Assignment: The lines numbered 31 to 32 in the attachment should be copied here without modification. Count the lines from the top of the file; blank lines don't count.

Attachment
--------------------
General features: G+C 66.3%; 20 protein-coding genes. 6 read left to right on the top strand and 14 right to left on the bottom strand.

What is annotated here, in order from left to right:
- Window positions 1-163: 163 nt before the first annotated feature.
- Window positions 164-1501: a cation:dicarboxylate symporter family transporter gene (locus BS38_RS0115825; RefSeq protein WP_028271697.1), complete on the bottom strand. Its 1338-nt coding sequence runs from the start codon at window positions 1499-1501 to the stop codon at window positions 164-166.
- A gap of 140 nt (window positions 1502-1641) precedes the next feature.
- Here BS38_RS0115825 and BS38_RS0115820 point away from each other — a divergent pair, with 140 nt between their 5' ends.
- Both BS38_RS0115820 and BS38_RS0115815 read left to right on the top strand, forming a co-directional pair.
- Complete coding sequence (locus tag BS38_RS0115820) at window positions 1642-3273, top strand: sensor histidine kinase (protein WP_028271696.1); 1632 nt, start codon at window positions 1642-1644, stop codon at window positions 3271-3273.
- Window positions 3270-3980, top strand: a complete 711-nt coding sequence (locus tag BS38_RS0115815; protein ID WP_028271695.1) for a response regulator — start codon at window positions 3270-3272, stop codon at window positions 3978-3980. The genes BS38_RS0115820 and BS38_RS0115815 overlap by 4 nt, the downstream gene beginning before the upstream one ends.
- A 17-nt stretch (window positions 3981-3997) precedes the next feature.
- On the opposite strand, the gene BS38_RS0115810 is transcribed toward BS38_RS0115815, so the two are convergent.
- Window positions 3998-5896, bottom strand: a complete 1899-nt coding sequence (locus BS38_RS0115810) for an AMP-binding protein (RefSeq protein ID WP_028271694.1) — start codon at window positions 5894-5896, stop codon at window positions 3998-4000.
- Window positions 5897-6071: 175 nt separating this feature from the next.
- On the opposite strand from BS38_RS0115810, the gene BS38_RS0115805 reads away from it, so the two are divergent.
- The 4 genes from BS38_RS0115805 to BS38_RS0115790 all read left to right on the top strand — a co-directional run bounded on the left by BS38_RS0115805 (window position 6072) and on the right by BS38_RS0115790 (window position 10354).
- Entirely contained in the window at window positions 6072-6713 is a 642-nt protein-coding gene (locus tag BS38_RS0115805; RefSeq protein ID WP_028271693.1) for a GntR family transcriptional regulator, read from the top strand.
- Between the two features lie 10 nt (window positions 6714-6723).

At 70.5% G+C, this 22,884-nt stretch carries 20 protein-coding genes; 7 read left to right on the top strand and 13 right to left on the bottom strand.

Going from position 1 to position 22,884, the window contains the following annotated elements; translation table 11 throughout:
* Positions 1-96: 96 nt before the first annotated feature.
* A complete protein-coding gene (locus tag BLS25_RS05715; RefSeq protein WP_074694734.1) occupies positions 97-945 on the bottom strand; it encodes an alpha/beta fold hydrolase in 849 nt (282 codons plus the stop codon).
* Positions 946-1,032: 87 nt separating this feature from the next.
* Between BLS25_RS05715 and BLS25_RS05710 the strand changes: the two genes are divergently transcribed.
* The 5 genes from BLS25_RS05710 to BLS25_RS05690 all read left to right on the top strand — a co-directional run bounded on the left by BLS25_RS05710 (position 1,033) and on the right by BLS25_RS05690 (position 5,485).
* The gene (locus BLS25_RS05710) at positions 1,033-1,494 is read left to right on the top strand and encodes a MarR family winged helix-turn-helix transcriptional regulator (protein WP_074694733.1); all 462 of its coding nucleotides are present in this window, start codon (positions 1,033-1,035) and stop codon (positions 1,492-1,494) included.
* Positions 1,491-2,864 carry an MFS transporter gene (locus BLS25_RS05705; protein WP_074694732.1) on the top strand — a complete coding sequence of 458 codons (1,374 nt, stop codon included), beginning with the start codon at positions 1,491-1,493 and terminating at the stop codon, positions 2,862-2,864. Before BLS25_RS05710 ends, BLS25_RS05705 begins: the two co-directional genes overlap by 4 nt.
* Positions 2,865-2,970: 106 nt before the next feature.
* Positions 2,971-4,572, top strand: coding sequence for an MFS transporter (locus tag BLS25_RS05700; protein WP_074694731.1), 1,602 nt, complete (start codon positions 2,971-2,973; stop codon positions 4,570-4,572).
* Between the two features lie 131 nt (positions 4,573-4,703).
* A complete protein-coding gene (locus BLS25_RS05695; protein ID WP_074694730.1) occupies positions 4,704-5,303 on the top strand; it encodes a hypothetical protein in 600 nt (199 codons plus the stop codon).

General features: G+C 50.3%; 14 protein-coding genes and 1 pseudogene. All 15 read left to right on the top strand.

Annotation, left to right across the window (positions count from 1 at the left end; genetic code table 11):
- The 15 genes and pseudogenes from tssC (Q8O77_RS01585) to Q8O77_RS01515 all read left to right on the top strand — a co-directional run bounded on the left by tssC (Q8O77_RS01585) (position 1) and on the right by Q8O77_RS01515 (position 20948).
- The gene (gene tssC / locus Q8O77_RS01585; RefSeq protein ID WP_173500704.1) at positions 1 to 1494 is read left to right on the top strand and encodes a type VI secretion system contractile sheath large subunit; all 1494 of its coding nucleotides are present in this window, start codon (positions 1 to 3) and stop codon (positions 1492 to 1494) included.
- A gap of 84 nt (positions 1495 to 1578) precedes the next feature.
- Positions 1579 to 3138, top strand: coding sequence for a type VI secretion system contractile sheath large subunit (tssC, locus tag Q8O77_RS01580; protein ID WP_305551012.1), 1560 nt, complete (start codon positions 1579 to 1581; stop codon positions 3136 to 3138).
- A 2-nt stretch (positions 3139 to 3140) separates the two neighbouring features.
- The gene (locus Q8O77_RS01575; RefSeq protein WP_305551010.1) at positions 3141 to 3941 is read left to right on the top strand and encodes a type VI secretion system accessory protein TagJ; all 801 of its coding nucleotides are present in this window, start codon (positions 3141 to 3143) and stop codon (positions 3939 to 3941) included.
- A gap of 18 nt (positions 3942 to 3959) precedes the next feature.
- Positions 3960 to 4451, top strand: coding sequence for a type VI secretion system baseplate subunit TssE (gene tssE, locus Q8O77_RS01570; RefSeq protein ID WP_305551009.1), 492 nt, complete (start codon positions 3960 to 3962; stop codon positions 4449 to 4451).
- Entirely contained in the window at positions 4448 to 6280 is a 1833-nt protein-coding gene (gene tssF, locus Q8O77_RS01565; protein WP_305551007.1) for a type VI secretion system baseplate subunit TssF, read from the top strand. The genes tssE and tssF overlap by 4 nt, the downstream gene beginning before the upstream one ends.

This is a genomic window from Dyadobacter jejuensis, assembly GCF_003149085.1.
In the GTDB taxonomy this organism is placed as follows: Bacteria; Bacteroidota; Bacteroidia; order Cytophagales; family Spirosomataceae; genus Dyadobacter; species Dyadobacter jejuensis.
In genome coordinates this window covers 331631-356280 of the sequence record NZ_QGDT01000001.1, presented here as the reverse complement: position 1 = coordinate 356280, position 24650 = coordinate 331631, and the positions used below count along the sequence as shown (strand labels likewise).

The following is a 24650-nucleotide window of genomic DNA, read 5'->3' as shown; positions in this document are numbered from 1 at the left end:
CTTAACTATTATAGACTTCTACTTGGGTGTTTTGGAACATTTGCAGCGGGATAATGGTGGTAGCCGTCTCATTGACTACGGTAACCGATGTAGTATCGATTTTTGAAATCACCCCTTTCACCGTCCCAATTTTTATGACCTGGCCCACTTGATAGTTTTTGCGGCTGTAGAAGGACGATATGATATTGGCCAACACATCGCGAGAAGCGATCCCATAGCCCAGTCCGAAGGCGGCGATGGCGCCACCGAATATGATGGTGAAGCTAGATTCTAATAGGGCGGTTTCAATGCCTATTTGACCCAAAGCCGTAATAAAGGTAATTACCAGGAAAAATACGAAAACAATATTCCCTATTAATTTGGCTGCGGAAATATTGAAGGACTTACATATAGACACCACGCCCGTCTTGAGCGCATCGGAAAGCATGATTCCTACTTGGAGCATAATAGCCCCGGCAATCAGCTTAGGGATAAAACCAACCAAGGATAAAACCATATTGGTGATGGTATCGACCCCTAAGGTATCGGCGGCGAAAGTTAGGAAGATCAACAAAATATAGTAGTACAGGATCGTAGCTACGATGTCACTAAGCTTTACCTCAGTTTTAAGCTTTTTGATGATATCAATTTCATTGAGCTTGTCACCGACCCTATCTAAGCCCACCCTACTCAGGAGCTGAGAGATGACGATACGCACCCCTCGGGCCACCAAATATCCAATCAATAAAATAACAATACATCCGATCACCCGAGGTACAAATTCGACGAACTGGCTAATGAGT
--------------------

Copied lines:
General features: G+C 50.3%; 14 protein-coding genes and 1 pseudogene. All 15 read left to right on the top strand.

Annotation, left to right across the window (positions count from 1 at the left end; genetic code table 11):